“I must work the works of Him that sent me, while it is day: the night cometh, when no man can work.” (John 9:4)
Dawning on us
What does that mean to you? When I read it—it’s also good to take in the next verse—I think about how the things that Jesus was doing (i.e. “work[ing] the works”) were so bright that they pushed the forces of darkness back out into the recesses of space (see Colossians 2:13-15). It would seem that Jesus only had a short time in which to do things we’re still talking about and learning from over two thousand years later. Here’s the next verse:
“As long as I am in the world, I am the light of the world.”
Earlier on in your Bible, in Matthew’s Gospel (Matthew 5:14a), He brings the disciples in on this truth: “Ye are the light of the world”. What He’s looking to show us is that we have the right to do the same things as He. It isn’t about standing up from your seat at the restaurant at which you just had lunch and walking across whatever body of water is nearest in order to prove a point. It’s simpler than that. The “works” to which He’s referring, the ones done “in the daytime”, so to speak, begin with an understanding of who you are by virtue of being one of God’s children, and, subsequently, whence you came. Paul speaks to that in his first letter to the Thessalonians (5:5-6):
“Ye are all children of light, and the children of the day: we are not of the night, nor of darkness. Therefore let us not sleep, as do others; but let us watch and be sober.”
Jesus understood the seriousness of the state of the world. He grew up for thirty years in the company of peers and neighbors that made up the community in which He was known as “the carpenter’s son” (Matthew 13:55). He then stepped foot on the world’s stage one day when He announced to the audience in the temple that the prophecy concerning the Messiah was really about Him (see Luke 4:17-20). That’s huge. All around this event, this same little inconspicuous (globally speaking) community had been overrun by the first world superpower—you gotta know they were feeling it. After thirty, He began to do things that clashed with the establishment. The seemingly-insignificant references to His interactions among the “chief priest and scribes” (see Matthew 2:4, John 3, et al.) and the Roman Empire (see Matthew 8) were like tiny cracks and fissures that would end in the widescale destruction of everything that had been built up at that point in history. This, among other reasons, is why we demarcate our calendar with B.C. and A.D., but that’s beside the point. Jesus gives us the standing confidence and also brightness in order to affect the same kind of changes in our world as did He. But it begins with the elementary, childlike things of kindness and warmth and playfulness, and love, that were resident in Him with each interaction He had with those whose hearts were right. These are the things that scale and grow and cause widespread, permanent change. You can do this.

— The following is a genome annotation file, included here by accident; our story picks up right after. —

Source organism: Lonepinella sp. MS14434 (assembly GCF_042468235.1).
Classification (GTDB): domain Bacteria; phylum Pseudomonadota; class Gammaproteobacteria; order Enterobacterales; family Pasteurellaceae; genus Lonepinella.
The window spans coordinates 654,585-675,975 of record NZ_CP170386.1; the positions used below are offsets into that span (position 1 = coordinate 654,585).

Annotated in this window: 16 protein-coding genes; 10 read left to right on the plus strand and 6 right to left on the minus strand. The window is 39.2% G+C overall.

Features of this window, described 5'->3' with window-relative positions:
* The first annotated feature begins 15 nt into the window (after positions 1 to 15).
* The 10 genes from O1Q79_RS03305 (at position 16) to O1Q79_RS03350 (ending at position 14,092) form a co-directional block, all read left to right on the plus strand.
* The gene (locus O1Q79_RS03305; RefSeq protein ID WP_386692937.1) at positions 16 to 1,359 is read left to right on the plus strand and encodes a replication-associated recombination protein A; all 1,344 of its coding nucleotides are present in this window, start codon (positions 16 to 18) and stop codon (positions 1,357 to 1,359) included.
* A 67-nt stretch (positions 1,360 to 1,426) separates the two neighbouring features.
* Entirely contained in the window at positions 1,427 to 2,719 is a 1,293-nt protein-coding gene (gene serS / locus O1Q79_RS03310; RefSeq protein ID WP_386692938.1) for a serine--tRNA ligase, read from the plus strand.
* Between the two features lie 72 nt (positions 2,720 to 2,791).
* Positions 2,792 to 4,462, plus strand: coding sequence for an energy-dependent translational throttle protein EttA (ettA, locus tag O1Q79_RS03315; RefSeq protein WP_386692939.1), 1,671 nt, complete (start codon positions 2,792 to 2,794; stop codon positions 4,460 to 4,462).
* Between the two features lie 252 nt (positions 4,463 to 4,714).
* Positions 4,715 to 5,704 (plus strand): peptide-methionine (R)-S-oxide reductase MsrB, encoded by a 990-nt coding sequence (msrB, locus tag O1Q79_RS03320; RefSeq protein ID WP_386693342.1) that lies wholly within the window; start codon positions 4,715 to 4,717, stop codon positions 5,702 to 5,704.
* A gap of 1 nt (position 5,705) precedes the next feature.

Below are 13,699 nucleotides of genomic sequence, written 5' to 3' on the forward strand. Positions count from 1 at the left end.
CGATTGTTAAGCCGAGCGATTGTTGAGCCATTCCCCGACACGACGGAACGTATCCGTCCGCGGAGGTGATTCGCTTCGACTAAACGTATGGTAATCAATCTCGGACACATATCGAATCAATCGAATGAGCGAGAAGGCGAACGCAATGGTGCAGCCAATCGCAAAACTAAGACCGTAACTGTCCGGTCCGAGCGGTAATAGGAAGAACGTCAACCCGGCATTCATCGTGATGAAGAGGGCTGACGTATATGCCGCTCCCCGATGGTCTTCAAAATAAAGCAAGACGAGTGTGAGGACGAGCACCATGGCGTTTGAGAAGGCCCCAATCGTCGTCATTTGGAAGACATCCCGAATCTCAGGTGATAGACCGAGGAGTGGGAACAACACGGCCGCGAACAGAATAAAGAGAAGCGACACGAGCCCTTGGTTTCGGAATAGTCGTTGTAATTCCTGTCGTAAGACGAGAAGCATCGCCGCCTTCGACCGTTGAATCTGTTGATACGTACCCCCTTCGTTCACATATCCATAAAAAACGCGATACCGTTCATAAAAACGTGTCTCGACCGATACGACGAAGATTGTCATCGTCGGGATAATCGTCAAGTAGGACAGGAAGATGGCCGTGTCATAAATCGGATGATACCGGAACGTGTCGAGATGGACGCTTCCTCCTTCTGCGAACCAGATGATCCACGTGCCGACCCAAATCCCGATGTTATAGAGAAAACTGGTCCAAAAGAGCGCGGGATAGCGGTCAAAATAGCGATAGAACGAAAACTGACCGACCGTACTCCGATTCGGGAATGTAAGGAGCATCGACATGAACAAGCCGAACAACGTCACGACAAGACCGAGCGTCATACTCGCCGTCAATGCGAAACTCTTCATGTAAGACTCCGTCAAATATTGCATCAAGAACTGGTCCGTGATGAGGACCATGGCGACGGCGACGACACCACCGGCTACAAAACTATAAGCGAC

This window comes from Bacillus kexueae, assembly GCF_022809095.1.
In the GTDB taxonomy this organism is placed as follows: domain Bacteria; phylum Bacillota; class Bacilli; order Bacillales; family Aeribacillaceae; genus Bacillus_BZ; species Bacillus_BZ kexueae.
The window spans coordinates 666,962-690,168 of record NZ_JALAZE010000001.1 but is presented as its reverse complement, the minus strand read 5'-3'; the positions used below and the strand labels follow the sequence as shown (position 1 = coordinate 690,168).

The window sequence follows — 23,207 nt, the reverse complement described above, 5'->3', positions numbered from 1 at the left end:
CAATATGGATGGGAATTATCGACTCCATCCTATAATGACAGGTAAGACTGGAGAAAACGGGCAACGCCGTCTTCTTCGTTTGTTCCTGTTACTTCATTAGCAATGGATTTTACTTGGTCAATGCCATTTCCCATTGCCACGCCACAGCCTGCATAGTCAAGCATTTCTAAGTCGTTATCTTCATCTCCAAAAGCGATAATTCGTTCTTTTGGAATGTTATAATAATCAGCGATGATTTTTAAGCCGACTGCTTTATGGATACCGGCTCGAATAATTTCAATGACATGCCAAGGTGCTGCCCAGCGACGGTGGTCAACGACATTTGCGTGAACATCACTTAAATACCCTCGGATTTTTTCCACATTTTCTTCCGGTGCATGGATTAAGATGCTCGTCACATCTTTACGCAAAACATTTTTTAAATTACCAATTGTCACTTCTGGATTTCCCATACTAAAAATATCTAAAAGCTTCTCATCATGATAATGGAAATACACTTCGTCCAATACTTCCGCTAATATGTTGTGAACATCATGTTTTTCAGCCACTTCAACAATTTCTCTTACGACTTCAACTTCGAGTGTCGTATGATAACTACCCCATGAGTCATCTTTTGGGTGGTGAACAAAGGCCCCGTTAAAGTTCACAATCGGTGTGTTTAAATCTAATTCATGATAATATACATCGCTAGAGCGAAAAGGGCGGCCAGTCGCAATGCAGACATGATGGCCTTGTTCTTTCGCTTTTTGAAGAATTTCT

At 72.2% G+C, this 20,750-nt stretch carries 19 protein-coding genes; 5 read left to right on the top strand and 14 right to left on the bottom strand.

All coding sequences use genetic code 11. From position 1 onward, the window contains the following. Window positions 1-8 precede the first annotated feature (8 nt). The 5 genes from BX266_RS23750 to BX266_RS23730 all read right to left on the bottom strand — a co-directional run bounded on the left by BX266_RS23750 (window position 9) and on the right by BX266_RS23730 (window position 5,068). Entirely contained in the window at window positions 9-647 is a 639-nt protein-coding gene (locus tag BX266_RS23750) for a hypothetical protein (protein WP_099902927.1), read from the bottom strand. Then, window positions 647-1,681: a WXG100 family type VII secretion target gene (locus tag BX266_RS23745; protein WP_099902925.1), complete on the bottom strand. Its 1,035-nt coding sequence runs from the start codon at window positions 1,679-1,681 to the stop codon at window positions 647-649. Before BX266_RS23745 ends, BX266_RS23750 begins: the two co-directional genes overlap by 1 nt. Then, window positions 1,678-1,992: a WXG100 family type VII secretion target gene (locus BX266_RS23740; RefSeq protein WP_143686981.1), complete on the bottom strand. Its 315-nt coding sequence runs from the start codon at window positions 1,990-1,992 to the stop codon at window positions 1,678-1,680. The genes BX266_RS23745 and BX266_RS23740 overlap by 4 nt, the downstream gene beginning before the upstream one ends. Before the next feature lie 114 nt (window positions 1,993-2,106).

“And when the sixth hour was come, there was darkness over the whole land until the ninth hour.” (Mark 15:33)
That crepuscular feeling
“The people that walked in darkness have seen a great light: they that dwell in the land of the shadow of death, upon them hath the light shined.” (Isaiah 9:2)
In closing, that deep-orange, sort-of gamboge/blood hue that makes sunsets so romantic is called Rayleigh Scattering. Feel free to look it up if you want to understand the particulars. Thing is, though, as days come and go in our lives (seasons, too) the Lord will envelop you in an atmosphere (made possible by Christ alone) that is intended to see you through a forthcoming night season. David talks a little about that:
“I will bless the Lord, who hath given me counsel: my reins (i.e. the lessons I’ve learned) also instruct me in the night seasons.” (Psalm 16:7, emphasis mine)
Jesus, Paul, David. They were in tune with a broader understanding of what was going on with reference to the rotation of this world. Trust God to keep you in the right place at the right time and you’ll make it through this night.